Small-scale vendors, supermarkets, hypermarkets, gourmet stores – the retail sector is a significant contributor of food wastage. According to Food and Agriculture Organization, “At retail level, large quantities of food are wasted due to quality standards that over-emphasise appearance.” ‘Ugly’ produce is time and again rejected in lieu of waxy apples and colour injected watermelons. Elevating the issue, the grandeur of retail stores, while alluring to the consumers, does little to reduce food wastage. The enormous quantities and extensive varieties on display often remain unsold simply due to numbers. As estimating demand is a complex process, one influenced by a plethora of factors, the inventory is frequently returned to manufacturers and primary vendors. “Retailers have a right to return stock, and due to incorrect estimation they end up doing so just before expiry. Waste is inevitable in such a situation, as there is little one can do to plan to use it,” says Shauravi. The economic facet also plays a pivotal at the retail stage. “Specifically in the retail shelf context, food is often made with cheap quality ingredients. In an economic sense, this translates to the outright destruction of large batches of goods close to expiry date becoming the most inexpensive, and therefore favoured, solution,” adds the lady championing sustainable eating through millet and ragi products. The fear of liability hinders retail stores from donating leftovers or products post sell-by date. While the Bill Emerson Good Samaritan Food Donation Act of 1996 protects good faith food donors from civil and criminal liability in the United States of America, many still consider it an unnecessary risk. The law might not exist in India, but the need for action unequivocally does.
With consumption in spotlight, the last leg of the battle hits closer to home. Catering, restaurants, and households, all responsible to an extent of their own. Senior Scientist at the National Resources Defense Council, Dana Gunders shared with Christy Cook, “When it comes to hospitality, there seems to be a moat around a moat to protect against running out of food.” The words are most accurate for catering. When food is sourced and prepared at unnecessarily large scales, leftovers are inevitable. A case study by WRAP suggested, “Over 40 weeks, in England, a total of 55,408 tons of food waste is generated by primary schools.” The catering in hospitals, airlines, schools, and most importantly events, all add to the seismic storm that is food waste. And when the event is a ‘big fat Indian wedding’, aggressive hospitality is the norm. Lavish spreads and bulk preparations, there is no resisting the celebration. University of Agricultural Sciences reported in a research study, “In Bangalore alone, 943 tonnes of food is wasted annually at weddings.”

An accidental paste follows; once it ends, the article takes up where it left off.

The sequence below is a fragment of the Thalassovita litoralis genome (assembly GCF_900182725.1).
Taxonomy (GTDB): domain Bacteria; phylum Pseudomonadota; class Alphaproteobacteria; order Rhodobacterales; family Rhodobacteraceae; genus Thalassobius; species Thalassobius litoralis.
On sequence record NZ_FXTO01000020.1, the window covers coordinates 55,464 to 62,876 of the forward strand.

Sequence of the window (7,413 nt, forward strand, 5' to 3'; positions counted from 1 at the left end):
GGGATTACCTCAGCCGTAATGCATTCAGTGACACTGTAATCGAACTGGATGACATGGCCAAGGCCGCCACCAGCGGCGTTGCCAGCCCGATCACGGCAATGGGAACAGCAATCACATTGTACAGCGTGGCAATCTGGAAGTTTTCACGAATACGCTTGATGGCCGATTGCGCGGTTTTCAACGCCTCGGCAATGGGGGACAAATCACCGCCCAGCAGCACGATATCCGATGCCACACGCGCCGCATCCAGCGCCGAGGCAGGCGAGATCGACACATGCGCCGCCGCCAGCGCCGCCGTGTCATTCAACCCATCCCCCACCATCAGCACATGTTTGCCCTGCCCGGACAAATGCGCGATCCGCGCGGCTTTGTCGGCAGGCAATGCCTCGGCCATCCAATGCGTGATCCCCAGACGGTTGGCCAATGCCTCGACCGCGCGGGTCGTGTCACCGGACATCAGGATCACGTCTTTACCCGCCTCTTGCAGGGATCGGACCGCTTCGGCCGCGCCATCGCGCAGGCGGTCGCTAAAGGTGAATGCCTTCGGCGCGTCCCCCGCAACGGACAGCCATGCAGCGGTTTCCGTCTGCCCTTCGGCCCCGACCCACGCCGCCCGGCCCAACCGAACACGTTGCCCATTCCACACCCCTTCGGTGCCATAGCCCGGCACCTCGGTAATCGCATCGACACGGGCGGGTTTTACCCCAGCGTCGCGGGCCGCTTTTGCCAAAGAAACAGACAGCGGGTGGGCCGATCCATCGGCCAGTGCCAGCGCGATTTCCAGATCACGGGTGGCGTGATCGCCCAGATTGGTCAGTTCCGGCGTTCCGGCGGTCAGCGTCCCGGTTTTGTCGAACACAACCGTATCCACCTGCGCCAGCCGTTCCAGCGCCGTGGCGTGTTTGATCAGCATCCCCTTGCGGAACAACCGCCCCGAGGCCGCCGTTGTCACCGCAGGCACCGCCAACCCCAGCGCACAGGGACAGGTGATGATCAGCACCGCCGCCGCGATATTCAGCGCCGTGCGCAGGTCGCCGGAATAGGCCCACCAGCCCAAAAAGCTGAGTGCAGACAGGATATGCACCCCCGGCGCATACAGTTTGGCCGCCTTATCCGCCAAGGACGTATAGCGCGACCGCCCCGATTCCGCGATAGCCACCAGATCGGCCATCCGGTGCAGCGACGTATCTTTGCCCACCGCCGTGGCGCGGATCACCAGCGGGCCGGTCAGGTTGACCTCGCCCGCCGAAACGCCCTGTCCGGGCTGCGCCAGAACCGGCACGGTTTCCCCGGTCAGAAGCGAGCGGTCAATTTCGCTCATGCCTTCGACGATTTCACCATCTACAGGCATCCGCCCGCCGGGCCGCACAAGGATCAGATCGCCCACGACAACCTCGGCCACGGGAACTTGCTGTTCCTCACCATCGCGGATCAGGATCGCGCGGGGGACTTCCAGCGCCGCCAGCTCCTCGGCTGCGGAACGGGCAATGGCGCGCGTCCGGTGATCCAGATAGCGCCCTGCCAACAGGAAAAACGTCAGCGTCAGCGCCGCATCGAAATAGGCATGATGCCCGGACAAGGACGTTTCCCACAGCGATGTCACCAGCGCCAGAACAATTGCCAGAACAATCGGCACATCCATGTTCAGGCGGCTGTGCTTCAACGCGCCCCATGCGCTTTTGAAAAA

Preparing food day in and day out, restaurants and hotels exhibit varying levels of food wastage. “In the UK, food waste represents a cost, to the hotel sector, of £318 million each year,” reported WRAP. As the size of the kitchen and operations expand, so does the inventory. While bulk purchases cut down prices, they also make food wastage more susceptible through amplified effects of electrical shortage, infestation, and unregulated usage. Wrongly estimated preparations and ‘damaged’ foods, food spoiled or burned during cooking, further add to the issue at hand. However, if you think that’s where the cycle ends, we’re here to tell you the buck doesn’t stop here. Institution of Mechanical Engineers noted, “Of the quantity that does reach the supermarket shelves, 30 to 50 percent is thrown away by the final purchaser in the home.” WRAP also conducted surveys to conclude, “27 percent of all diners leave food on their plates.” The same study further shared, “59 percent of the people surveyed agreed with the statement – ‘I don’t want to think about leaving food when dining out’ in the United Kingdom.” Additionally, lack of awareness, unplanned shopping, excess preparation, confusion regarding the ‘best before’ date, improper storage, and hypervigilance about the freshness of vegetables amplify the issue of food wastage in households. The onus lies with us, with every individual involved in the food cycle.
Revelation 02 will reveal the unseen and dire side of the food chain and industry – food wastage. Third edition of the four part series, we aim to enable, educate, and encourage individuals to take action.